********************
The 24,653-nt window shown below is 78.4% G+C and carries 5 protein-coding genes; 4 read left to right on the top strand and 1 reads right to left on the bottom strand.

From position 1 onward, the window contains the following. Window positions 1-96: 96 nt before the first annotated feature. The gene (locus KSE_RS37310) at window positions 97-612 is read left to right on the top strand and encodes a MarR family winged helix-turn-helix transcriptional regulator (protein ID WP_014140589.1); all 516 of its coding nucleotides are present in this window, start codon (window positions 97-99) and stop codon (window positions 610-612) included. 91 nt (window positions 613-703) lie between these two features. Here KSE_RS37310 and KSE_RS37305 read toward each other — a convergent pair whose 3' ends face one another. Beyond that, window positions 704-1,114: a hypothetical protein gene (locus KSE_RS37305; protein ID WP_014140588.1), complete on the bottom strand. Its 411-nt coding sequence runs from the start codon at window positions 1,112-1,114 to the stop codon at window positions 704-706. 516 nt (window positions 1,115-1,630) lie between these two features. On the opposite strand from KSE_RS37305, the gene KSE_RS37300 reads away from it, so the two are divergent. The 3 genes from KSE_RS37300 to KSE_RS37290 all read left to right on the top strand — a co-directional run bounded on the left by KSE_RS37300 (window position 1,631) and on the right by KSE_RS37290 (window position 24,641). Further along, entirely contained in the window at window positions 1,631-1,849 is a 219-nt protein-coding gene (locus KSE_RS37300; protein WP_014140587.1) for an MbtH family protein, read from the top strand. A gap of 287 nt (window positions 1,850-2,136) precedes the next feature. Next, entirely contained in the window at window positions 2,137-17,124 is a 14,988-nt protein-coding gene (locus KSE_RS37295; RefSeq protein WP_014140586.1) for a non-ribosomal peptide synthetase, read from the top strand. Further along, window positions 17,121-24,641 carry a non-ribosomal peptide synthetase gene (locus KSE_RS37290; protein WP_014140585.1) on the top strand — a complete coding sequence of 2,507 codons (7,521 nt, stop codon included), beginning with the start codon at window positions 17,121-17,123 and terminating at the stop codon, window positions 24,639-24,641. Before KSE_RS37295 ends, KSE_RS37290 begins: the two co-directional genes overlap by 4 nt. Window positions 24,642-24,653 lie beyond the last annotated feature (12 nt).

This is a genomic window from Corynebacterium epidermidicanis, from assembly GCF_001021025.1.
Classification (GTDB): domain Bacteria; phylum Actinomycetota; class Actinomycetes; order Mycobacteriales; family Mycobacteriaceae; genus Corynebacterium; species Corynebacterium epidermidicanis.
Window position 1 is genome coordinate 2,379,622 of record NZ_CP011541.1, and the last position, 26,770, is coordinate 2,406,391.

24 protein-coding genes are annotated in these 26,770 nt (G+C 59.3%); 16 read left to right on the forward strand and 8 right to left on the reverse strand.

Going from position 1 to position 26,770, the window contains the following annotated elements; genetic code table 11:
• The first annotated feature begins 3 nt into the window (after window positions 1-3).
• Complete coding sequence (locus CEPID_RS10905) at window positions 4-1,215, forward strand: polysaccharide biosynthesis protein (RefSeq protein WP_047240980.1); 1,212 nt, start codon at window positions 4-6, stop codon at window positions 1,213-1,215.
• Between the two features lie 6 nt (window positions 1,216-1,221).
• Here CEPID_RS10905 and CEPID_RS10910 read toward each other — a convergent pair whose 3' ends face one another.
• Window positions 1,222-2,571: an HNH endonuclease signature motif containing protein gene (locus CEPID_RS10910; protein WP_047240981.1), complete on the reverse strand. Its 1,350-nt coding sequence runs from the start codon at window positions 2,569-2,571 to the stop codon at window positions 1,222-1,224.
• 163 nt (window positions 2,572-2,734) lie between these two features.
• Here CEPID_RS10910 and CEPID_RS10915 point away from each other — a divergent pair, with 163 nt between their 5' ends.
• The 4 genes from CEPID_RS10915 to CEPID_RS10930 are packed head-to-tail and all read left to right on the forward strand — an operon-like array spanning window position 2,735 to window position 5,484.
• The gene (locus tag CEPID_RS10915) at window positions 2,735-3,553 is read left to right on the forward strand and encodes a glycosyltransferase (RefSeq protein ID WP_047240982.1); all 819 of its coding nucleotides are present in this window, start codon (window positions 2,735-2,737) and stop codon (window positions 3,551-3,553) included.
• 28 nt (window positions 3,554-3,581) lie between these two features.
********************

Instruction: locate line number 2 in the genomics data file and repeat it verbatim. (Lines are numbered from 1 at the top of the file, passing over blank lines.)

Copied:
From position 1 onward, the window contains the following. Window positions 1-96: 96 nt before the first annotated feature. The gene (locus KSE_RS37310) at window positions 97-612 is read left to right on the top strand and encodes a MarR family winged helix-turn-helix transcriptional regulator (protein ID WP_014140589.1); all 516 of its coding nucleotides are present in this window, start codon (window positions 97-99) and stop codon (window positions 610-612) included. 91 nt (window positions 613-703) lie between these two features. Here KSE_RS37310 and KSE_RS37305 read toward each other — a convergent pair whose 3' ends face one another. Beyond that, window positions 704-1,114: a hypothetical protein gene (locus KSE_RS37305; protein ID WP_014140588.1), complete on the bottom strand. Its 411-nt coding sequence runs from the start codon at window positions 1,112-1,114 to the stop codon at window positions 704-706. 516 nt (window positions 1,115-1,630) lie between these two features. On the opposite strand from KSE_RS37305, the gene KSE_RS37300 reads away from it, so the two are divergent. The 3 genes from KSE_RS37300 to KSE_RS37290 all read left to right on the top strand — a co-directional run bounded on the left by KSE_RS37300 (window position 1,631) and on the right by KSE_RS37290 (window position 24,641). Further along, entirely contained in the window at window positions 1,631-1,849 is a 219-nt protein-coding gene (locus KSE_RS37300; protein WP_014140587.1) for an MbtH family protein, read from the top strand. A gap of 287 nt (window positions 1,850-2,136) precedes the next feature. Next, entirely contained in the window at window positions 2,137-17,124 is a 14,988-nt protein-coding gene (locus KSE_RS37295; RefSeq protein WP_014140586.1) for a non-ribosomal peptide synthetase, read from the top strand. Further along, window positions 17,121-24,641 carry a non-ribosomal peptide synthetase gene (locus KSE_RS37290; protein WP_014140585.1) on the top strand — a complete coding sequence of 2,507 codons (7,521 nt, stop codon included), beginning with the start codon at window positions 17,121-17,123 and terminating at the stop codon, window positions 24,639-24,641. Before KSE_RS37295 ends, KSE_RS37290 begins: the two co-directional genes overlap by 4 nt. Window positions 24,642-24,653 lie beyond the last annotated feature (12 nt).